What he finally compiled became his most important and enduring bequest to science: the 'Introduction to the Study of Experimental Medicine' that he  completed and published three years later, in 1865TMB29. That book would live on, translated into a dozen languages, to be used in courses on physiology and philosophy for another 100 years or more.

During Bernard's protracted stay, he also probably performed a few experiments on 'ferments' relevant to his increasing interest in alcoholic fermentation.  His friend Louis Pasteur also owned vineyards, in the Jura.  Whereas Pasteur believed that alcoholic fermentation required living yeasts, Bernard maintained that soluble yeast enzymes sufficed - for what he held to be a chemical and not a biological process. There was irony there, for Pasteur was the chemist and Bernard was the biologist!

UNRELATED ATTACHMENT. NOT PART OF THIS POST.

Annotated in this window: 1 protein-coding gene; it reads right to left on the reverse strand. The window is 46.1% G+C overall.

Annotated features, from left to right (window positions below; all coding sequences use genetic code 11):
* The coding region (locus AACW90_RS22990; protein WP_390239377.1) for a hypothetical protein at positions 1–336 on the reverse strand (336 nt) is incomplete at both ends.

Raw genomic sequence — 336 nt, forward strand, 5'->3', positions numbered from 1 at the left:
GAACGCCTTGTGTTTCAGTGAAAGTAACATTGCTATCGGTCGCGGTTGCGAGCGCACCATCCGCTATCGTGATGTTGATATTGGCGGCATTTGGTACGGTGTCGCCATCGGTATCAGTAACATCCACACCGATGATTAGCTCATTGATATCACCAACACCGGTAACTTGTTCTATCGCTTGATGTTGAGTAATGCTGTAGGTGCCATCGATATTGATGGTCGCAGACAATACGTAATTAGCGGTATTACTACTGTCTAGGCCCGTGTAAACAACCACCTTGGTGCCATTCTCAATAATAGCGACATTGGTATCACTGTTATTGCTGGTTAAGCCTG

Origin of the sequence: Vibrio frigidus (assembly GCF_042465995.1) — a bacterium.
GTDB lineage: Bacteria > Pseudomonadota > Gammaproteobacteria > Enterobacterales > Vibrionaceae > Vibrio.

Bernard was also involved in addressing the age-old theory of spontaneous generation126 : the notion that new species could arise from decaying and putrid animal tissue. On this particular matter, Bernard and Pasteur did agree - that the theory was nonsense; although proving it to be so would be more difficult. Nevertheless, on his return to Paris at the end of 1862 Bernard was able to announce, as chairman of the awards panel of the Academy of Sciences, that Pasteur had been given the Alhumbert Prize for finally proving that this ancient concept was totally invalid. To his credit, Pasteur acknowledged that Bernard had helped him achieve the necessary proof158. Bernard too presented a paper to the Academy of Sciences: essentially a review of his work on the sympathetic. It dealt with his important discovery of the vasomotor system: the way that sympathetic nerve activity altered blood flow and thus the activity of organs and the generation of 'animal heat'.154-156,TMB49p314,360,TMB13